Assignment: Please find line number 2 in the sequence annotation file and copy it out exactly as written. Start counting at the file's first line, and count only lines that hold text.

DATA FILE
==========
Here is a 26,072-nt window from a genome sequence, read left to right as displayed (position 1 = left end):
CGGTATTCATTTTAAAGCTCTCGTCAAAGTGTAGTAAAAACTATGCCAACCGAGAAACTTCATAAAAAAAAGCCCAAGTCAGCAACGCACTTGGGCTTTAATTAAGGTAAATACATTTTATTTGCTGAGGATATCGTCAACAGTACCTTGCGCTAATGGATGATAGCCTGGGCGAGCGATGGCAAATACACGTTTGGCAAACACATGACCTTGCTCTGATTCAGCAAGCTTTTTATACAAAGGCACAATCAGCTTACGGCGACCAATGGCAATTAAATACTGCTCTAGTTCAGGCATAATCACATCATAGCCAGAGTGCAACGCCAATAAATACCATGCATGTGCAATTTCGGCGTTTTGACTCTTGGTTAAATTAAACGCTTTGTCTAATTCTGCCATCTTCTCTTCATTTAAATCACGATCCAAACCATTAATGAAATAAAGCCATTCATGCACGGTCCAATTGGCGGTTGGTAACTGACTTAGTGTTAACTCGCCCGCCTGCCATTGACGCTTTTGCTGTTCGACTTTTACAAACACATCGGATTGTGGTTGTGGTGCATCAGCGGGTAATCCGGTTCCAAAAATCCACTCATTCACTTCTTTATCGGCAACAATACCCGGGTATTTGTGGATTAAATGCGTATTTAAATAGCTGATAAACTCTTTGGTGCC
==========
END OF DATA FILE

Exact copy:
CGGTATTCATTTTAAAGCTCTCGTCAAAGTGTAGTAAAAACTATGCCAACCGAGAAACTTCATAAAAAAAAGCCCAAGTCAGCAACGCACTTGGGCTTTAATTAAGGTAAATACATTTTATTTGCTGAGGATATCGTCAACAGTACCTTGCGCTAATGGATGATAGCCTGGGCGAGCGATGGCAAATACACGTTTGGCAAACACATGACCTTGCTCTGATTCAGCAAGCTTTTTATACAAAGGCACAATCAGCTTACGGCGACCAATGGCAATTAAATACTGCTCTAGTTCAGGCATAATCACATCATAGCCAGAGTGCAACGCCAATAAATACCATGCATGTGCAATTTCGGCGTTTTGACTCTTGGTTAAATTAAACGCTTTGTCTAATTCTGCCATCTTCTCTTCATTTAAATCACGATCCAAACCATTAATGAAATAAAGCCATTCATGCACGGTCCAATTGGCGGTTGGTAACTGACTTAGTGTTAACTCGCCCGCCTGCCATTGACGCTTTTGCTGTTCGACTTTTACAAACACATCGGATTGTGGTTGTGGTGCATCAGCGGGTAATCCGGTTCCAAAAATCCACTCATTCACTTCTTTATCGGCAACAATACCCGGGTATTTGTGGATTAAATGCGTATTTAAATAGCTGATAAACTCTTTGGTGCC